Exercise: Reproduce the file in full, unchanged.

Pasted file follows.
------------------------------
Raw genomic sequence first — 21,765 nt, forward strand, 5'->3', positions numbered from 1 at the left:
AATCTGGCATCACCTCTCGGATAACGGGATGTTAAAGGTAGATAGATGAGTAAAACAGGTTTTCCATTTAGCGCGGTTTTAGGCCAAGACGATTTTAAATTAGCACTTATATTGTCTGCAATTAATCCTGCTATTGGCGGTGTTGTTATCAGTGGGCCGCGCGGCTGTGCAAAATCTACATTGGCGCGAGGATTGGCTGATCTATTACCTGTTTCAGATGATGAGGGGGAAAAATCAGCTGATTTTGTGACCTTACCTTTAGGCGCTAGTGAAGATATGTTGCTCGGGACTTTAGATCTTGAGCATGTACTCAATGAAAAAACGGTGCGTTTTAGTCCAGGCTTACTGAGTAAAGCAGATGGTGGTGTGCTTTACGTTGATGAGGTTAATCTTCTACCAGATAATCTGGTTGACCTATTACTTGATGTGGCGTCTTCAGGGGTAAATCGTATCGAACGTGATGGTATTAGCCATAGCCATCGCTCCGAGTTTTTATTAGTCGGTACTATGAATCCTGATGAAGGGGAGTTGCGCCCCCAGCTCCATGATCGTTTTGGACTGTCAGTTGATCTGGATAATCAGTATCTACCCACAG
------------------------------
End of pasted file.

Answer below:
Raw genomic sequence first — 21,765 nt, forward strand, 5'->3', positions numbered from 1 at the left:
AATCTGGCATCACCTCTCGGATAACGGGATGTTAAAGGTAGATAGATGAGTAAAACAGGTTTTCCATTTAGCGCGGTTTTAGGCCAAGACGATTTTAAATTAGCACTTATATTGTCTGCAATTAATCCTGCTATTGGCGGTGTTGTTATCAGTGGGCCGCGCGGCTGTGCAAAATCTACATTGGCGCGAGGATTGGCTGATCTATTACCTGTTTCAGATGATGAGGGGGAAAAATCAGCTGATTTTGTGACCTTACCTTTAGGCGCTAGTGAAGATATGTTGCTCGGGACTTTAGATCTTGAGCATGTACTCAATGAAAAAACGGTGCGTTTTAGTCCAGGCTTACTGAGTAAAGCAGATGGTGGTGTGCTTTACGTTGATGAGGTTAATCTTCTACCAGATAATCTGGTTGACCTATTACTTGATGTGGCGTCTTCAGGGGTAAATCGTATCGAACGTGATGGTATTAGCCATAGCCATCGCTCCGAGTTTTTATTAGTCGGTACTATGAATCCTGATGAAGGGGAGTTGCGCCCCCAGCTCCATGATCGTTTTGGACTGTCAGTTGATCTGGATAATCAGTATCTACCCACAG